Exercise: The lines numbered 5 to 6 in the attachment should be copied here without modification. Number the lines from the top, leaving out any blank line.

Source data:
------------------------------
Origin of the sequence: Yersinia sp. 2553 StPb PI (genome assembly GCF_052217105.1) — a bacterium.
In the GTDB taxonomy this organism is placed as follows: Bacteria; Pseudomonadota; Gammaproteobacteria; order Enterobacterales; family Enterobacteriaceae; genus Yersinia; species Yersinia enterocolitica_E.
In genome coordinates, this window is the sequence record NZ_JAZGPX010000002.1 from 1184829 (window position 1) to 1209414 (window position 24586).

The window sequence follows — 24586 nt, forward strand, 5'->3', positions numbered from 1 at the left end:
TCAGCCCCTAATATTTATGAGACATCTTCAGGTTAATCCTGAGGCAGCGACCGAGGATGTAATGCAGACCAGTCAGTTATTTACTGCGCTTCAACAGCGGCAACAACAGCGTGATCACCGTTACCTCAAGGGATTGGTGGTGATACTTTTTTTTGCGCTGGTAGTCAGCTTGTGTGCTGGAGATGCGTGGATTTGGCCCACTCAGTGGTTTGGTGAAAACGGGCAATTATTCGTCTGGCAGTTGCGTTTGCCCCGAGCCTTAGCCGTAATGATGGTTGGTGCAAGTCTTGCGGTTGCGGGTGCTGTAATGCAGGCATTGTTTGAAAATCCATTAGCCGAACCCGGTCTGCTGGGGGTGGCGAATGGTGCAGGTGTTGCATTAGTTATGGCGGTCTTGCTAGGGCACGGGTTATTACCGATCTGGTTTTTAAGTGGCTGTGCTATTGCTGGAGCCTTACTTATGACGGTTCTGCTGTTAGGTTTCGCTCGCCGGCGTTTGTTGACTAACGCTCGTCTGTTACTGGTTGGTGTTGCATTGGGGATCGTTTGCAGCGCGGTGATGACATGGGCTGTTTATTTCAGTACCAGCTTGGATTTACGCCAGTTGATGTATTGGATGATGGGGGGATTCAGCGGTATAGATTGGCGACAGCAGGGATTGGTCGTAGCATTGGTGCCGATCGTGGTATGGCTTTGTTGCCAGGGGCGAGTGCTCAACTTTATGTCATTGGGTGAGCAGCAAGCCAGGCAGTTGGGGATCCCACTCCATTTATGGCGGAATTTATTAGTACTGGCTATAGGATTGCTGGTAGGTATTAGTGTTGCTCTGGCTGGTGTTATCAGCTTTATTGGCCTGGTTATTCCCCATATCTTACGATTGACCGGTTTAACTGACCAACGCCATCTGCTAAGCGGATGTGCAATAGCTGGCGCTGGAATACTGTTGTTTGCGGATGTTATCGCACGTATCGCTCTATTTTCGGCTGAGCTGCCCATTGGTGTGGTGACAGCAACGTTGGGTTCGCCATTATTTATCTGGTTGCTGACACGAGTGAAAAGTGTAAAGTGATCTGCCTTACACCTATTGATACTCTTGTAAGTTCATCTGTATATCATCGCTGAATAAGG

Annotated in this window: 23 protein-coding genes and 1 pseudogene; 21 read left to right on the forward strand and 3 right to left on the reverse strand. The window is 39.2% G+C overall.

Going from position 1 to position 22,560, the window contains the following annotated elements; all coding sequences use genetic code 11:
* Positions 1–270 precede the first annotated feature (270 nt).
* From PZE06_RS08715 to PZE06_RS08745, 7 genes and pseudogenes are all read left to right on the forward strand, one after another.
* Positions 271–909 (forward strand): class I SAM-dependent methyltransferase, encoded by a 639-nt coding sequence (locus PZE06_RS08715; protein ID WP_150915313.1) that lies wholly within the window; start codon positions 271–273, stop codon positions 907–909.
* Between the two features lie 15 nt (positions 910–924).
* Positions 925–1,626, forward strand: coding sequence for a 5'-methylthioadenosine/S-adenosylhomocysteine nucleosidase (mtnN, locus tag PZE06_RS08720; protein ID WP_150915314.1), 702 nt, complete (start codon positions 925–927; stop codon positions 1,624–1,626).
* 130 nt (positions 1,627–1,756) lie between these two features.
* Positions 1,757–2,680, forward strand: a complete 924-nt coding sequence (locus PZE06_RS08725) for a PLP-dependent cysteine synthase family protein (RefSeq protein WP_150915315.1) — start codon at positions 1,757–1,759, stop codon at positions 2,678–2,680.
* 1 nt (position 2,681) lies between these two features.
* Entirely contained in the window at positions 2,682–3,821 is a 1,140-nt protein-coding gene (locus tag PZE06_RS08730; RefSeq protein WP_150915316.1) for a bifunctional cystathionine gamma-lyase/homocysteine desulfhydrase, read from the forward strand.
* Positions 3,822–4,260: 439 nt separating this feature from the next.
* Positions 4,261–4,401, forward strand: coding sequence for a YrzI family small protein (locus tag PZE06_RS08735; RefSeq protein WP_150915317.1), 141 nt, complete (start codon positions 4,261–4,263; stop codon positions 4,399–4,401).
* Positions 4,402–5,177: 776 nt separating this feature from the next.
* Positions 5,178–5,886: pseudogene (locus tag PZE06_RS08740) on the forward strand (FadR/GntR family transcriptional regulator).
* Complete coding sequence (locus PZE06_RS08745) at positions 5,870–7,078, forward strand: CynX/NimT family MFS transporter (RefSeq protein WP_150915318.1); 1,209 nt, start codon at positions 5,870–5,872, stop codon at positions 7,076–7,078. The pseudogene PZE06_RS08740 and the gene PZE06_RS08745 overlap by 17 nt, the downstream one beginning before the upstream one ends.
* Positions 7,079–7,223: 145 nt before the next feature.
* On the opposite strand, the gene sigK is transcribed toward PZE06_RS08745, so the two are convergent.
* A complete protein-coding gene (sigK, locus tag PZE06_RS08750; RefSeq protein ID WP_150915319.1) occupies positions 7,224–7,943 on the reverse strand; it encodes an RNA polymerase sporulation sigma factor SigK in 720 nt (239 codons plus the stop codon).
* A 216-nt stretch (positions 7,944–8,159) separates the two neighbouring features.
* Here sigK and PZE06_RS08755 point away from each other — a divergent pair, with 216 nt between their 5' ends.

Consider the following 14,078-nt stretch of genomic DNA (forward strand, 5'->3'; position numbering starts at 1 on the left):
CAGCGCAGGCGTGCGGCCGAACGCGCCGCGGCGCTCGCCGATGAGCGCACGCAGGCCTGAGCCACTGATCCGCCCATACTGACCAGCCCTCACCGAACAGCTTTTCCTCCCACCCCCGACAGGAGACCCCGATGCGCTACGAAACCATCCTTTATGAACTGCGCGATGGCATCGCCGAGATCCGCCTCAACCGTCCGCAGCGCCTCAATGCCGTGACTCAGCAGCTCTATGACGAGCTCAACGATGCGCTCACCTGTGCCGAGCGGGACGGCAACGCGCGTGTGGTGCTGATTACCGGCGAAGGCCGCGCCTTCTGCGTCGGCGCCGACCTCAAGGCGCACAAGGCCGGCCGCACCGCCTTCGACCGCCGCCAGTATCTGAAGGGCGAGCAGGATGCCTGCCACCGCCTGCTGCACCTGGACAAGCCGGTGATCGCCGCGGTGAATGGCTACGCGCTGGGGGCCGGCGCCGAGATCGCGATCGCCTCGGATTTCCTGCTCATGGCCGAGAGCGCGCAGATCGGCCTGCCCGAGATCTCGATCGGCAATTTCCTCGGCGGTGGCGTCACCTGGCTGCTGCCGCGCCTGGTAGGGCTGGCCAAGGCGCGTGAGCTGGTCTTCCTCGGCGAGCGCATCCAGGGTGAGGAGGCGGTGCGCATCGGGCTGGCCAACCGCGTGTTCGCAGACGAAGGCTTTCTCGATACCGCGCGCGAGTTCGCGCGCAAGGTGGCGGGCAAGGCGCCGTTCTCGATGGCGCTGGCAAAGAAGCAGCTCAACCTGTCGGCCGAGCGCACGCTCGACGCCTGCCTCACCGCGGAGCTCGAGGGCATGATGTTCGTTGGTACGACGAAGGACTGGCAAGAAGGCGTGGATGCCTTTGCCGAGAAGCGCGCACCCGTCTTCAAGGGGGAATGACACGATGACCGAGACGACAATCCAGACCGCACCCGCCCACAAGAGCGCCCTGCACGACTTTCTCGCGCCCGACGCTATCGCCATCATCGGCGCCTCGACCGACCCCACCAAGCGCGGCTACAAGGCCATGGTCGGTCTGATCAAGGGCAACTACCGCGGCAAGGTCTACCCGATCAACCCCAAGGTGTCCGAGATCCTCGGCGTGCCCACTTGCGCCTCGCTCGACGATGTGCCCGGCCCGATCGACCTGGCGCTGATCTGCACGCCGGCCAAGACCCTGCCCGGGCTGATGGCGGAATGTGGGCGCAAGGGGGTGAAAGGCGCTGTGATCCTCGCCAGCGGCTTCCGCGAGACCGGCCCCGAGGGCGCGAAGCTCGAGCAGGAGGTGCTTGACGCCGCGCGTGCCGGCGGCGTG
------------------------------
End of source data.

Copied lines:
TCAGCCCCTAATATTTATGAGACATCTTCAGGTTAATCCTGAGGCAGCGACCGAGGATGTAATGCAGACCAGTCAGTTATTTACTGCGCTTCAACAGCGGCAACAACAGCGTGATCACCGTTACCTCAAGGGATTGGTGGTGATACTTTTTTTTGCGCTGGTAGTCAGCTTGTGTGCTGGAGATGCGTGGATTTGGCCCACTCAGTGGTTTGGTGAAAACGGGCAATTATTCGTCTGGCAGTTGCGTTTGCCCCGAGCCTTAGCCGTAATGATGGTTGGTGCAAGTCTTGCGGTTGCGGGTGCTGTAATGCAGGCATTGTTTGAAAATCCATTAGCCGAACCCGGTCTGCTGGGGGTGGCGAATGGTGCAGGTGTTGCATTAGTTATGGCGGTCTTGCTAGGGCACGGGTTATTACCGATCTGGTTTTTAAGTGGCTGTGCTATTGCTGGAGCCTTACTTATGACGGTTCTGCTGTTAGGTTTCGCTCGCCGGCGTTTGTTGACTAACGCTCGTCTGTTACTGGTTGGTGTTGCATTGGGGATCGTTTGCAGCGCGGTGATGACATGGGCTGTTTATTTCAGTACCAGCTTGGATTTACGCCAGTTGATGTATTGGATGATGGGGGGATTCAGCGGTATAGATTGGCGACAGCAGGGATTGGTCGTAGCATTGGTGCCGATCGTGGTATGGCTTTGTTGCCAGGGGCGAGTGCTCAACTTTATGTCATTGGGTGAGCAGCAAGCCAGGCAGTTGGGGATCCCACTCCATTTATGGCGGAATTTATTAGTACTGGCTATAGGATTGCTGGTAGGTATTAGTGTTGCTCTGGCTGGTGTTATCAGCTTTATTGGCCTGGTTATTCCCCATATCTTACGATTGACCGGTTTAACTGACCAACGCCATCTGCTAAGCGGATGTGCAATAGCTGGCGCTGGAATACTGTTGTTTGCGGATGTTATCGCACGTATCGCTCTATTTTCGGCTGAGCTGCCCATTGGTGTGGTGACAGCAACGTTGGGTTCGCCATTATTTATCTGGTTGCTGACACGAGTGAAAAGTGTAAAGTGATCTGCCTTACACCTATTGATACTCTTGTAAGTTCATCTGTATATCATCGCTGAATAAGG

Annotated in this window: 23 protein-coding genes and 1 pseudogene; 21 read left to right on the forward strand and 3 right to left on the reverse strand. The window is 39.2% G+C overall.